An Anesthesiologist’s Insight: Navigating Toxic Inhalational Injuries and Choking Agents


Toxic inhalational injuries, resulting from exposure to lung-damaging agents, pose a significant threat in various settings. This comprehensive guide covers the clinical-pathological effects, investigations, and medical management of such injuries, emphasizing the importance of understanding mechanisms for optimizing patient outcomes.

Choking Agents (Pulmonary Agents):

Choking agents, or pulmonary agents, are chemical weapons designed to impede breathing, causing fluids to accumulate in the lungs, leading to suffocation. While these agents are highly toxic and not used in daily life, some have industrial applications. Here are examples:

Choking AgentUseApplications
Chlorine GasVarious industriesManufacture of pesticides, rubber, solvents, disinfectant in water.
Chloropicrin (PS)Tear gas, chemical warfareLimited industrial use, primarily as an agricultural fumigant.
Diphosgene (DP)Chemical warfareMilitary applications, not used in daily life.
Phosgene (CG)Chemical warfareMilitary applications, not used in daily life.
Disulfur DecafluorideChemical warfareMilitary applications, not used in daily life.
PerfluoroisobuteneChemical warfareMilitary applications, not used in daily life.
AcroleinVarious chemical synthesisLimited industrial use, including acrylic acid production.
DiphenylcyanoarsineChemical warfareMilitary applications, not used in daily life.

Note: Strict regulations govern the use of these substances to prevent misuse and ensure public safety.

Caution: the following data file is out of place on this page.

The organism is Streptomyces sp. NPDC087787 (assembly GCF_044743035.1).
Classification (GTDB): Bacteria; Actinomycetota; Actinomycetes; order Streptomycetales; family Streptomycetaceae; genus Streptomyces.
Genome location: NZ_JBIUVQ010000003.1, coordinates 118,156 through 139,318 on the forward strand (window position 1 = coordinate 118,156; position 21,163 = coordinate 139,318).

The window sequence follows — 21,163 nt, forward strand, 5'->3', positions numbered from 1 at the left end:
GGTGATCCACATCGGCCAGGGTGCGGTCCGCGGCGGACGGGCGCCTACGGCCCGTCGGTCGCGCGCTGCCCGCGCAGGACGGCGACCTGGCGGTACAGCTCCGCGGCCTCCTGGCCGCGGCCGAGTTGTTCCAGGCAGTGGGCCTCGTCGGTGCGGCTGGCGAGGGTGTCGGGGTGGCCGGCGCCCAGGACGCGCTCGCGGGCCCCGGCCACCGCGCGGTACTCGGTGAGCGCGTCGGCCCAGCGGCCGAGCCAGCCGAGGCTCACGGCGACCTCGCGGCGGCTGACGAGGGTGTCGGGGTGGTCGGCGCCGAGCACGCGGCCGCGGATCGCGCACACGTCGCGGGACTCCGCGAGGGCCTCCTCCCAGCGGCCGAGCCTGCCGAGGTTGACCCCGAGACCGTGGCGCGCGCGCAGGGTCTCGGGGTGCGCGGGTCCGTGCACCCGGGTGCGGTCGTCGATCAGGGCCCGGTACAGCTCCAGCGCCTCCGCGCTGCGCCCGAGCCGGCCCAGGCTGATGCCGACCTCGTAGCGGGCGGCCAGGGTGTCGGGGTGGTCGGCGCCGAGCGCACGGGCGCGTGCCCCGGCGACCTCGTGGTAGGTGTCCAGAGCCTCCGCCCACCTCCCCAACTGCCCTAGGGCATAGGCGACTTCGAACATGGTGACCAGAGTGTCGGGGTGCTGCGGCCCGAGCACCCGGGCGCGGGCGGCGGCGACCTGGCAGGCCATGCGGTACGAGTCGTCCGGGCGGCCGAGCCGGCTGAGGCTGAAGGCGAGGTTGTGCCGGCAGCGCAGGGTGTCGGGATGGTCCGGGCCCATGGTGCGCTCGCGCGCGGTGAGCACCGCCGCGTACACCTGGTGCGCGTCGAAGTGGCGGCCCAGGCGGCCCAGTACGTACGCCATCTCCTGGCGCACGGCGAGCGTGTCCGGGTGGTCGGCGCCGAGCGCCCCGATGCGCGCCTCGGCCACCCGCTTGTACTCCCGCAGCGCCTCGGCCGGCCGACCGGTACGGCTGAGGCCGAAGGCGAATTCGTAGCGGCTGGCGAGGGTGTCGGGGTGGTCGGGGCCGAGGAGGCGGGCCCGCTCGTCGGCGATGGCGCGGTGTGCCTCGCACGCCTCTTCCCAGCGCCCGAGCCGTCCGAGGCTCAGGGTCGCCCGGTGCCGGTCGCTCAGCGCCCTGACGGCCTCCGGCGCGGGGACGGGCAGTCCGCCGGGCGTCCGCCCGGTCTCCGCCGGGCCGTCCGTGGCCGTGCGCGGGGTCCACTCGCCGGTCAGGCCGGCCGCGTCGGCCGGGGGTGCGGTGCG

Clinical-Pathological Effects:


  • Massive Pulmonary Edema
  • Bronchiolar Epithelial Damage
  • Emphysema, Atelectasis
  • Darkly Congested Lungs

Clinical Effects:

  • Mucous Membrane Irritation
  • Eye Irritation
  • Respiratory Symptoms
  • Laryngeal Spasm

Clinical Investigations:

  1. Chest Radiograph:
    • Hyperinflation
    • “Batwing” Infiltrates
    • Atelectasis
  2. Arterial Blood Gases:
    • Hypoxia
    • Low PaO2 or PaCO2
  3. Haematocrit:
    • Increased
  4. Pulmonary Function Tests:
    • Peak Expiratory Flow Rate
    • Decreased Lung Compliance
    • V/Q Scanning

Treatment of Toxic Inhalational Injury:

Medical Management:

  1. Terminate Exposure:
    • Remove casualty from hazard
    • Decontaminate liquid agent on clothing or skin
  2. ABCs of Resuscitation:
    • Establish airway
    • Monitor circulatory status
  3. Enforce Rest:
    • Strict limitation of activity
    • Litter evacuation for symptomatic patients
  4. Manage Airway Secretions:
    • Suction and drainage
    • Antibiotics for infections
  5. Prevent/Treat Pulmonary Edema:
    • Positive airway pressure
    • Diuretics (monitor effects)
  6. Prevent/Treat Hypoxia:
    • Oxygen therapy
    • Intubation and ventilatory assistance if required
  7. Prevent/Treat Hypotension:
    • Intravenous fluid administration
    • Pneumatic anti-shock garment judiciously
  8. Steroid Therapy:
    • Considered in specific exposures
    • Bronchodilators and steroids for bronchospasm
    • Careful surveillance due to increased infection risk


Effective management involves prompt recognition, termination of exposure, and tailored medical interventions. A multidisciplinary approach, including respiratory support and circulatory monitoring, is essential for optimizing patient outcomes. Early identification of high-risk cases and appropriate triage enhance the efficiency of medical care. Understanding clinical-pathological effects and utilizing investigative tools guide healthcare professionals in delivering targeted and timely interventions.


Leave a Comment